[1] Burke Wilkinson. Uncommon Clay: the Life and Works of Augustus Saint Gaudens, New York, Harcourt 1985

[2] Among a wide range of noted works , A.A. Weinman was the author of the Mercury Dime. Beatrice Gilman Proske.  “George Snowden Biography” Brookgreen Gardens Sculpture. Brookgreen Sculpture Gardens Trustees, 1969

[3] George Gurney. Sculpture and the Federal Triangle, “George Snowden” Smithsonian Institution Press, 1985

[4] Ibid. Busco forward

Photograph of Augustus Saint- Gaudens, the sculptor’s studio

A.A. Weinman at work on “Riders of the Dawn” and a view of his studio circa 1906

Expanding Artistic Horizons into Painting

Through spending significant time between living in Italy and Southern California as a young person, M.L. Snowden hungered to explore other octaves of art. Snowden discovered a new-found interest in color that came from a lengthy stay on the Italian Amalfi coast in the 1960’s. On returning to Southern California, Snowden’s father gave her an extensive painting set that was augmented with an antique collection of bottled  transparent French dyes that had come from Eberhard’s time in Rodin’s studio. According to Snowden, “In those days, I filled the four walls of my room from floor to ceiling with translucent paintings of Italy that were colored with the fantasy of remembrance.”


In 1968, she undertook informal studies in Pacific Palisades with her father’s friend, Stanton Macdonald-Wright. Contemporary art historians consider Macdonald-Wright to be a significant pioneer of modernist abstract painting in America.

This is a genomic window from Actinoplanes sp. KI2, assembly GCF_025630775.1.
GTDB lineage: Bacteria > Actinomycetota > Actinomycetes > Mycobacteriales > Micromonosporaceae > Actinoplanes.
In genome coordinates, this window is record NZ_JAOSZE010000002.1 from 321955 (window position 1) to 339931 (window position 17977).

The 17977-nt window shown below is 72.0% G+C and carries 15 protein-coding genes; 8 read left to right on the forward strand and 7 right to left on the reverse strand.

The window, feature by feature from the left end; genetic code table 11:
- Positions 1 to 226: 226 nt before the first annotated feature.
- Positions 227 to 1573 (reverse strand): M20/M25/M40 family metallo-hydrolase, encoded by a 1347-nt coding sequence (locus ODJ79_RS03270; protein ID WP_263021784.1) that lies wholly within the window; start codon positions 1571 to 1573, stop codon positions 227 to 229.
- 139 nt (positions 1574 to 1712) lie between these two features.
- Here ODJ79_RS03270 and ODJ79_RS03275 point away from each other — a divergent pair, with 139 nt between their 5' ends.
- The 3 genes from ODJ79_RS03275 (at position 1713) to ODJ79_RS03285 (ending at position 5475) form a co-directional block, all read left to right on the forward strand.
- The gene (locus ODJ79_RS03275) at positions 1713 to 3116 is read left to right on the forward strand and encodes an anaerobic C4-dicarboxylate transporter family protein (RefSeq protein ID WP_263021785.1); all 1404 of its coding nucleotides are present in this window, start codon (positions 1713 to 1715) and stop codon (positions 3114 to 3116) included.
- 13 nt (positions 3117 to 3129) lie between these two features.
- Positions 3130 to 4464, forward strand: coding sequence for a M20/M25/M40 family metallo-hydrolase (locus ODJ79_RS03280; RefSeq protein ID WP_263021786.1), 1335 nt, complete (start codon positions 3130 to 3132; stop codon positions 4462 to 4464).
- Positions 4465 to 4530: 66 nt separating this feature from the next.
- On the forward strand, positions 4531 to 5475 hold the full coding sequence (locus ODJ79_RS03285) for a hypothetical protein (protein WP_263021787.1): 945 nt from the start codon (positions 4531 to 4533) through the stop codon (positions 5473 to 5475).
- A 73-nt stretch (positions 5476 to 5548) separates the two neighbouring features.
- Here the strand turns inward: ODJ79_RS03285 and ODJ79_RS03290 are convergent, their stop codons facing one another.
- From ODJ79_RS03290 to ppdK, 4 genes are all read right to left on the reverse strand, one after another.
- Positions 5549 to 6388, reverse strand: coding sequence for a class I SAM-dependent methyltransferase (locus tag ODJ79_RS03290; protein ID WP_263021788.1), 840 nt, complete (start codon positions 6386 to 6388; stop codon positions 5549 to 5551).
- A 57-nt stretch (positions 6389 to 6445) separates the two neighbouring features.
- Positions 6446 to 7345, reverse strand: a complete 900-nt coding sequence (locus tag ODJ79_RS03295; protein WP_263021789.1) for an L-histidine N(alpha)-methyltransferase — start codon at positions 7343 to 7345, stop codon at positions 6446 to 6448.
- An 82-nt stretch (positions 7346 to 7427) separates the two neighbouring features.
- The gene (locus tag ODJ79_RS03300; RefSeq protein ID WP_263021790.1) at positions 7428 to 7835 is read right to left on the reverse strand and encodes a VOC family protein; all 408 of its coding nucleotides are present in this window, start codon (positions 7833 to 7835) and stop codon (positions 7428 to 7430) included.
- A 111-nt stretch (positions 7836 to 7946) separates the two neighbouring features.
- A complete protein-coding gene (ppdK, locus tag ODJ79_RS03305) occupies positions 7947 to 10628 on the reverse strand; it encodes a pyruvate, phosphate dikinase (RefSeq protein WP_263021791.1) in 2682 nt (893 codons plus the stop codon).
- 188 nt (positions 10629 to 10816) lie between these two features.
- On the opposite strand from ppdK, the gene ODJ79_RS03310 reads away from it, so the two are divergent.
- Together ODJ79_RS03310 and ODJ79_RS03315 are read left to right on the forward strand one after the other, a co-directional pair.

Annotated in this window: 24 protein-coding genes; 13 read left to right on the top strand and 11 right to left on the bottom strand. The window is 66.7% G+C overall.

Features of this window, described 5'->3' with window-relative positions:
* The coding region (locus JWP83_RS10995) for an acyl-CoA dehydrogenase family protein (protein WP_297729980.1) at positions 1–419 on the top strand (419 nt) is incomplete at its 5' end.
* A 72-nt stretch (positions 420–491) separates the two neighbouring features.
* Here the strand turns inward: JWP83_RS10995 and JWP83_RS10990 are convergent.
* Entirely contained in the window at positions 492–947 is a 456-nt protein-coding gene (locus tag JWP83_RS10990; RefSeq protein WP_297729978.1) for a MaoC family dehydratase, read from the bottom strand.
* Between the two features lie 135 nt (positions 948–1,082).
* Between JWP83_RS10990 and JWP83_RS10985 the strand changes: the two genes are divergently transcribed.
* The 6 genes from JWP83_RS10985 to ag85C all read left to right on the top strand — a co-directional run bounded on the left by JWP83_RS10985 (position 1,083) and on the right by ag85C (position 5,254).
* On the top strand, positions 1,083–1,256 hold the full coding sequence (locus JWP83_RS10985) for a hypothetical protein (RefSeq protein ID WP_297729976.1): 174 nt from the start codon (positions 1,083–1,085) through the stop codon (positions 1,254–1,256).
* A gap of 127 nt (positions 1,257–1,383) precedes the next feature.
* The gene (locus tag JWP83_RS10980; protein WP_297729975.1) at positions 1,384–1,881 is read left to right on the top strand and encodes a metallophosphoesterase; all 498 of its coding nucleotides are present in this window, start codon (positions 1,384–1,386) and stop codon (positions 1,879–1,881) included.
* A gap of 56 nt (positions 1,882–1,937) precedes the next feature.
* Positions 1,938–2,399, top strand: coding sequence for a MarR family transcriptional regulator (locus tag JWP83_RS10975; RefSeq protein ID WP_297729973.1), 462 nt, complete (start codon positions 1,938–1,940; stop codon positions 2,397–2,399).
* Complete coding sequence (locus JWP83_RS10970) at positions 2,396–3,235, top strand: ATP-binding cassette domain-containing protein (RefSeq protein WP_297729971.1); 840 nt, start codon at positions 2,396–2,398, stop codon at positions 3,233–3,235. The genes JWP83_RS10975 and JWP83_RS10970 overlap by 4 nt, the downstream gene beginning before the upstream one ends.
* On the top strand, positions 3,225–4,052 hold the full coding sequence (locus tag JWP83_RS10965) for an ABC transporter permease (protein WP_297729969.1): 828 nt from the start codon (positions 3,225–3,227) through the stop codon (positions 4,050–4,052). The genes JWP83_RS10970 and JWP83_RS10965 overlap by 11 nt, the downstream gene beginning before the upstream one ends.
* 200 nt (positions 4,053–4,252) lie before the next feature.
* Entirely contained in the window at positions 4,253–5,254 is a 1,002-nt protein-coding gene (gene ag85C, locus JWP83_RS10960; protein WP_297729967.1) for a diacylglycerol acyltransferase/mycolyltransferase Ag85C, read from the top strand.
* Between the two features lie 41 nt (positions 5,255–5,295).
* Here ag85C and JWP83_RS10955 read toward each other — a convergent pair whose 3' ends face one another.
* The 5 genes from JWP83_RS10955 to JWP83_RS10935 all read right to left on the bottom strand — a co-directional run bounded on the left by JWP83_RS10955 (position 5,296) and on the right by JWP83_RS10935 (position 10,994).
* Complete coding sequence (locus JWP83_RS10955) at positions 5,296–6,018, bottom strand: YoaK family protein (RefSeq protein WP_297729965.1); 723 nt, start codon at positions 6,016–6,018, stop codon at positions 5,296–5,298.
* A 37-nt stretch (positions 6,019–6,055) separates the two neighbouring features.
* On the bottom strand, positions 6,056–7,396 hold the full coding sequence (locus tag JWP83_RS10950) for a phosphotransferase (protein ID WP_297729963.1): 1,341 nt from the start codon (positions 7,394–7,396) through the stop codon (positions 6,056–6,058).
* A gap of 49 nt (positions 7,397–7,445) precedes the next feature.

The Influence of Stanton Macdonald-Wright

As Snowden remarks, “Stanton was trying to branch out and create sculpture with an Asian tinge to it; I guess he really liked oriental art. Happy with my father’s critique, he launched into describing how sculpture occupies space, but that color describes a progression similar to experiencing a symphony.” As the seminal founder of the American abstraction movement known as Synchromism, Macdonald-Wright enthralled Snowden with his novel approach to color. Under Macdonald-Wright’s tutelage, Snowden became steeped in the Synchromist idea that painterly color possessed qualities that could be orchestrated to evoke the emotions and moods of music.[1]


[1]Will South, Color, Myth,and Music: Stanton Macdonald-Wright and Synchromism, Raleigh: North Carolina Museum of Art, 2001

Stanton Macdonald-Wright in his studio

Synchromism and Sculpture

As Snowden recollects, “I never told Stanton what I thought, since in those days I was shy, but I believed sculpture could also move, be energized with a living sense of dynamic life, much like the music of color he was describing with Synchromism. For me, sculpture could move through progressive time, since every dimension waited to be discovered. Thus to this day, I don’t create statuary or “statues” as Rodin, Saint-Gaudens or as my father saw their art. Instead, I create “sculptures” - which is a word that moves away from a static concept to better embrace the flowing dynamism of my bronze.” Macdonald-Wright’s color theories later influenced Snowden to explore the metallurgical possibilities of incorporating color into her historic Fournier bronze patinas; colors that could be produced through variable heats interacting with her unique bronze amalgam.



A Painterly Approach to Sculpture

Snowden looked forward to incorporating techniques of painterly brushwork in shaping her primary clay models. She also developed a highly innovative range of brush techniques that allowed her to bring her foundry bronze waxes to an exquisite level of finish. To this day the sculptor uses a combination of Rodin’s historic sculpture tools that are augmented with a range of handmade brushes that are used to delicately sweep dimensional details into place.